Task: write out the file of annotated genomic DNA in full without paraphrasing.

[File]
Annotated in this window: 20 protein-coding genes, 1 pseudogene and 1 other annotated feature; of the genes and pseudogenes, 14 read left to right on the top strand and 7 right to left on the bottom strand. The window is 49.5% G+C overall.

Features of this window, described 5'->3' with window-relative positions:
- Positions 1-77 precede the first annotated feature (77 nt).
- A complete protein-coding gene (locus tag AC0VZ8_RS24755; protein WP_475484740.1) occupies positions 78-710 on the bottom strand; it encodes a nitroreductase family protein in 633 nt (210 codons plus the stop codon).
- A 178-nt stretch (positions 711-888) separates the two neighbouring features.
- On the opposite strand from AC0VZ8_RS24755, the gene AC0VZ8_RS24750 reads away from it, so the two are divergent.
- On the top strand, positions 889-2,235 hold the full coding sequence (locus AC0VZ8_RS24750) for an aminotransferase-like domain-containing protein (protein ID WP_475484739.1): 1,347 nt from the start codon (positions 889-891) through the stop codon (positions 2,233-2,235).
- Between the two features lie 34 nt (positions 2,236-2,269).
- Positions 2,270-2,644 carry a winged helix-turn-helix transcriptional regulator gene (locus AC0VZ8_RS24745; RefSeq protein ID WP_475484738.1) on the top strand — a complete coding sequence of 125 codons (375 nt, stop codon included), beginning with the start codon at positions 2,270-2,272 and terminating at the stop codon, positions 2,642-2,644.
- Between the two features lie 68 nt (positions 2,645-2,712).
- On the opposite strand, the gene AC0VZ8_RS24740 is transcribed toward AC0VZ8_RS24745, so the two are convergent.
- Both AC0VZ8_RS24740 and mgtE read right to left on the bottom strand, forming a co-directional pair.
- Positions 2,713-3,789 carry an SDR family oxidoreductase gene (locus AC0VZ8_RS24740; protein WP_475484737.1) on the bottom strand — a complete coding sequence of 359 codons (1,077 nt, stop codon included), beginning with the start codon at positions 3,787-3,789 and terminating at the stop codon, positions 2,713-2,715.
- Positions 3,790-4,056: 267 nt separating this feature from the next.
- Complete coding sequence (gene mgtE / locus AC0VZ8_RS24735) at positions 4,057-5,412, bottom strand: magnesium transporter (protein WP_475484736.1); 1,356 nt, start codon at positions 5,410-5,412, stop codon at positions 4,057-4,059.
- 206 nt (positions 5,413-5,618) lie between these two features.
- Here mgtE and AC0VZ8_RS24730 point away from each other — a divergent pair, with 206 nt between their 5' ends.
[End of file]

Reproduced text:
Annotated in this window: 20 protein-coding genes, 1 pseudogene and 1 other annotated feature; of the genes and pseudogenes, 14 read left to right on the top strand and 7 right to left on the bottom strand. The window is 49.5% G+C overall.

Features of this window, described 5'->3' with window-relative positions:
- Positions 1-77 precede the first annotated feature (77 nt).
- A complete protein-coding gene (locus tag AC0VZ8_RS24755; protein WP_475484740.1) occupies positions 78-710 on the bottom strand; it encodes a nitroreductase family protein in 633 nt (210 codons plus the stop codon).
- A 178-nt stretch (positions 711-888) separates the two neighbouring features.
- On the opposite strand from AC0VZ8_RS24755, the gene AC0VZ8_RS24750 reads away from it, so the two are divergent.
- On the top strand, positions 889-2,235 hold the full coding sequence (locus AC0VZ8_RS24750) for an aminotransferase-like domain-containing protein (protein ID WP_475484739.1): 1,347 nt from the start codon (positions 889-891) through the stop codon (positions 2,233-2,235).
- Between the two features lie 34 nt (positions 2,236-2,269).
- Positions 2,270-2,644 carry a winged helix-turn-helix transcriptional regulator gene (locus AC0VZ8_RS24745; RefSeq protein ID WP_475484738.1) on the top strand — a complete coding sequence of 125 codons (375 nt, stop codon included), beginning with the start codon at positions 2,270-2,272 and terminating at the stop codon, positions 2,642-2,644.
- Between the two features lie 68 nt (positions 2,645-2,712).
- On the opposite strand, the gene AC0VZ8_RS24740 is transcribed toward AC0VZ8_RS24745, so the two are convergent.
- Both AC0VZ8_RS24740 and mgtE read right to left on the bottom strand, forming a co-directional pair.
- Positions 2,713-3,789 carry an SDR family oxidoreductase gene (locus AC0VZ8_RS24740; protein WP_475484737.1) on the bottom strand — a complete coding sequence of 359 codons (1,077 nt, stop codon included), beginning with the start codon at positions 3,787-3,789 and terminating at the stop codon, positions 2,713-2,715.
- Positions 3,790-4,056: 267 nt separating this feature from the next.
- Complete coding sequence (gene mgtE / locus AC0VZ8_RS24735) at positions 4,057-5,412, bottom strand: magnesium transporter (protein WP_475484736.1); 1,356 nt, start codon at positions 5,410-5,412, stop codon at positions 4,057-4,059.
- 206 nt (positions 5,413-5,618) lie between these two features.
- Here mgtE and AC0VZ8_RS24730 point away from each other — a divergent pair, with 206 nt between their 5' ends.